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Old 2nd December 2005, 07:38 AM   #1
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Lightbulb Interconnect cables! Lies and myths!

I am sick of seeing high-end catalogues selling 1 meter of IC cable for prices soaring up to and above $500... and not only that; all of their designs are different, yet they all claim to have some kind of edge that makes their cables better(not to mention "worth" those aforementioned outrageous prices)... Most of the reasons given sound about as solidly founded in physics as voodoo; in fact, I'm surprised I haven't seen any cables that claim to have a "voodoo curse that makes them sound mysteriously better!"

Look, I am in no way an electronics engineer; I do, however, work in the electromechanical industry, and as such I do have a close familiarity with ohm's law. And for me this is the bottom line; these are the only factors that I can perceive having an effect on IC performance:

1) Impedence- less resistance=less signal lost(obviously)

2)Capacitance- People say this is an important IC factor- I am not 100% sure why; someone please tell me(I'm guessing capacitance can have an effect on RF intereference reception?)

3)Cable sheilding

4)Placement- you obviously would not want your cables around an AC transformer.

Am I off base? If so- reply; I am willing to listen(by my own admission I am not an engineer). But if you think that I am completely wrong and want to tell me off, please, give me a scientific explantion(and more importantly...will I be able to hear the difference?) and I will humiliate myself and step off my soapbox.

I only ask, for I would like to experiment with making my own cables to see if I really can get better sound out of my system; and if capacitance does matter, then what would the ideal capacitance be? for a line output? for a phono output?

Thank you,

Trevor
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Old 2nd December 2005, 07:49 AM   #2
quasi is offline quasi  Australia
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Default Uh Oh! ....here we go again!

I better get in before it degenerates.

I guess we need to set some limits for consideration i.e. the cable will be less than a metre long and only carry audio signals (up to 20khz or so).

The first thing I look for in an inter-connect is the quality of the shield. This in my view is the most important thing. My general rule of thumb = more is better, but up to a point. A dual layer shield is preferable.

Next I look for build quality and flexibility. This includes the quality of connectors at each end.

That's about it for me.

I consider impedance, capacitance, directionality plus any claims about soundstage, transperancy, tight bass, accurate highs etc to be nonsense.

My opinion.

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Old 2nd December 2005, 07:51 AM   #3
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http://www.sound.westhost.com/articles.htm

find here cables.
read all three to dispel all misconceptions bout so called audio grade cables.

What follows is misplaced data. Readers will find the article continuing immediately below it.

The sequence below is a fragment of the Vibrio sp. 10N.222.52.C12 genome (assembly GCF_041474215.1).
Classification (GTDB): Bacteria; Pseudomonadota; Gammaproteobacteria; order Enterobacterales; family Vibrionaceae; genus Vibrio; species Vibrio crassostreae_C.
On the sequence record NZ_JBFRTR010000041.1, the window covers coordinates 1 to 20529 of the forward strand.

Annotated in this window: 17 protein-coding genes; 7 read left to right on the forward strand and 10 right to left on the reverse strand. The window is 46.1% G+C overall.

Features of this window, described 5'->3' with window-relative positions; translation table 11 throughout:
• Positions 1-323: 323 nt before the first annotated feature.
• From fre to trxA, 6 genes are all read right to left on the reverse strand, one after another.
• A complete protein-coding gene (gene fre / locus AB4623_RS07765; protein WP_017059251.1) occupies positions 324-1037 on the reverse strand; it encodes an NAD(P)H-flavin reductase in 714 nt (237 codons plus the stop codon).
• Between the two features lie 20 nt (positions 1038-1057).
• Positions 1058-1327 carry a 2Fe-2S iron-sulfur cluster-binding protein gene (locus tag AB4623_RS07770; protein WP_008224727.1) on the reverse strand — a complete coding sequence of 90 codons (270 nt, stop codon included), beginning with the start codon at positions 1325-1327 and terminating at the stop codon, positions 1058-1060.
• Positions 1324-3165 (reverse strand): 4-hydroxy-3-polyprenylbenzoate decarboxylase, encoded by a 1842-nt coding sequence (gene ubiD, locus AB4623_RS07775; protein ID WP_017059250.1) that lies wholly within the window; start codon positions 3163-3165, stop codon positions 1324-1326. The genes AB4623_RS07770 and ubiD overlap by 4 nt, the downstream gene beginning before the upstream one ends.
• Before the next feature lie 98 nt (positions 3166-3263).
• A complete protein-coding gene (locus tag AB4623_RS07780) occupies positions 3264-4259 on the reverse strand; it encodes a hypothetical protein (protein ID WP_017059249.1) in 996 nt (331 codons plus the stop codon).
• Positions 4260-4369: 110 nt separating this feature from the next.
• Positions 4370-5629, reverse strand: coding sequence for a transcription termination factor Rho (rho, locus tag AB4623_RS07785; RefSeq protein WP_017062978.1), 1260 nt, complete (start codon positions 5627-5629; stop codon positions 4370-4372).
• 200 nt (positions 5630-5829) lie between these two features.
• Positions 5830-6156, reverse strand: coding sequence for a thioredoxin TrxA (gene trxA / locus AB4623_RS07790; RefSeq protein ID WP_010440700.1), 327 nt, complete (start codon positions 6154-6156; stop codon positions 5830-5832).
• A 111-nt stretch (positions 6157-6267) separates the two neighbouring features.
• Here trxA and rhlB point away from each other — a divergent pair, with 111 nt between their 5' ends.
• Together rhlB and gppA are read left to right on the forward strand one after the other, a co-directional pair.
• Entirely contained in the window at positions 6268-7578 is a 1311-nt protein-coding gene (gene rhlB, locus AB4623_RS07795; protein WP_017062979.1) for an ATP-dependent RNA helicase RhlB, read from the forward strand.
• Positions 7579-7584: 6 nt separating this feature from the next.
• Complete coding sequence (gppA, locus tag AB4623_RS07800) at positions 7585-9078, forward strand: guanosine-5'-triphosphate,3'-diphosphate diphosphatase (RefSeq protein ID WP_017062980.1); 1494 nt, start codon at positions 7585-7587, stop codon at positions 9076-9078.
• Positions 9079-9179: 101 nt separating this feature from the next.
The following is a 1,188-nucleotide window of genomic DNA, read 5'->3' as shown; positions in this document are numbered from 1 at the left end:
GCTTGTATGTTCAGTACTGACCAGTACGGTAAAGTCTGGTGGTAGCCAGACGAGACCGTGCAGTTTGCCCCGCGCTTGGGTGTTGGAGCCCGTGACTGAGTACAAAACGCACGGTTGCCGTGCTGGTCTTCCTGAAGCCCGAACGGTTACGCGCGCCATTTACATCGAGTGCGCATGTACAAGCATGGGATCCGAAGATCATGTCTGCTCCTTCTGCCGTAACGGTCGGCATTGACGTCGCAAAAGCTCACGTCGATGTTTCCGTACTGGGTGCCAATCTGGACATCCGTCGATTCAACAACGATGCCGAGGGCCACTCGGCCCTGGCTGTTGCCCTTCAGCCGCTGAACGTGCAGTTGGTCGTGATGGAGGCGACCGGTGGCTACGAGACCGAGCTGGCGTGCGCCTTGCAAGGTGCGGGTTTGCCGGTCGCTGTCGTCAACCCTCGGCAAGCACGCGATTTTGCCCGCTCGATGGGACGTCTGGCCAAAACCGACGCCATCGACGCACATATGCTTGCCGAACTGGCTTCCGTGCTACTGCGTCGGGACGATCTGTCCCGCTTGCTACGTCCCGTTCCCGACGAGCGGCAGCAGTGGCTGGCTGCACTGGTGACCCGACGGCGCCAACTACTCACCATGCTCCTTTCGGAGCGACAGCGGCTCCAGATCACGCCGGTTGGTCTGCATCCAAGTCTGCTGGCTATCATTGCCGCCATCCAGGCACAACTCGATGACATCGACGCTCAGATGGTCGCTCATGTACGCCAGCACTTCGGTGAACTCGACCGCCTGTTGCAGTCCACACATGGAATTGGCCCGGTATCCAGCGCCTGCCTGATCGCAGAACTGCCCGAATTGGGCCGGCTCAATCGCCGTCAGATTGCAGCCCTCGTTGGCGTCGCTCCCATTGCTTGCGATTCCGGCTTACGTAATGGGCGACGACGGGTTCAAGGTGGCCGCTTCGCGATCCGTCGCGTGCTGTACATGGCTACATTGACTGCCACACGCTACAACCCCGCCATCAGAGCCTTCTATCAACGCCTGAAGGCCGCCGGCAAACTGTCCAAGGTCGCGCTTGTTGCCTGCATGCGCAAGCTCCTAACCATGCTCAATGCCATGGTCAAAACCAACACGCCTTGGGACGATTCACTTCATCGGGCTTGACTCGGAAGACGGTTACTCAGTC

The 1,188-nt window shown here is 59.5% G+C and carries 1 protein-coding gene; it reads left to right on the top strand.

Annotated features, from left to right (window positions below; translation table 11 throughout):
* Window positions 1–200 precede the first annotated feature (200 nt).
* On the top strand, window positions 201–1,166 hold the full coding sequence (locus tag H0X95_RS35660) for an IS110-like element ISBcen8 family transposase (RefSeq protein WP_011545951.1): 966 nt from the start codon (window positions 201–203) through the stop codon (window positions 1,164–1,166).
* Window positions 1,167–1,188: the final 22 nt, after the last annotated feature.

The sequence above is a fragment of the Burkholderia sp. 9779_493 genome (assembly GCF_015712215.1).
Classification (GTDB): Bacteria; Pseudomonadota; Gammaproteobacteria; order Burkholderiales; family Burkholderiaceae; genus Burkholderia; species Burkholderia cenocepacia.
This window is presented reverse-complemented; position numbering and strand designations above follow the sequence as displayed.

very very informative.
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Old 2nd December 2005, 07:54 AM   #4
Jay is offline Jay  Indonesia
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Where's the factor for material types (related to electrons movement MAYBE)? There's no difference in impedance or capacitance between silver or copper or gold-plated whatever. Anybody want the RCA socket from zero impedance aluminium?

Honestly, my favourite brand is QED. It's not expensive, but is good in many situation.
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Old 2nd December 2005, 08:06 AM   #5
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Quote:
Originally posted by sagarverma
http://www.sound.westhost.com/articles.htm

find here cables.
read all three to dispel all misconceptions bout so called audio grade cables.
very very informative.
The information on that site is by far THE most helpful information on IC I have ever found; none of my audiophile friends believe me when I make claims like those found on the site, thank you very much

Trevor
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Old 2nd December 2005, 08:26 AM   #6
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Quote:
I am sick of seeing high-end catalogues selling 1 meter of IC cable for prices soaring up to and above $500... and not only that; all of their designs are different, yet they all claim to have some kind of edge that makes their cables better
Quote:
I only ask, for I would like to experiment with making my own cables to see if I really can get better sound out of my system
If 'they' can't do it, how can you make your cable sound better in your system?

If one were to study the crystaline structure of hi-end cables, the purity of the metal, dielectric absorbtion, skin effect etc., apart from the obvious parameters of Ohms law, Cable Science does make sense.

When you have gained a bit of experience and knowledge constructing your own cables from scratch, you can control the characteristics of the cable through geometry and material used. Those who have not tried these things and therefore, have not experienced success or failure, will also not know about industry manufactured products.

Finally, your system should resolve and your hearing mechanism perceive the change in the character of sound before you begin to move from unbelief to belief.

All the best for your cable making attempt!!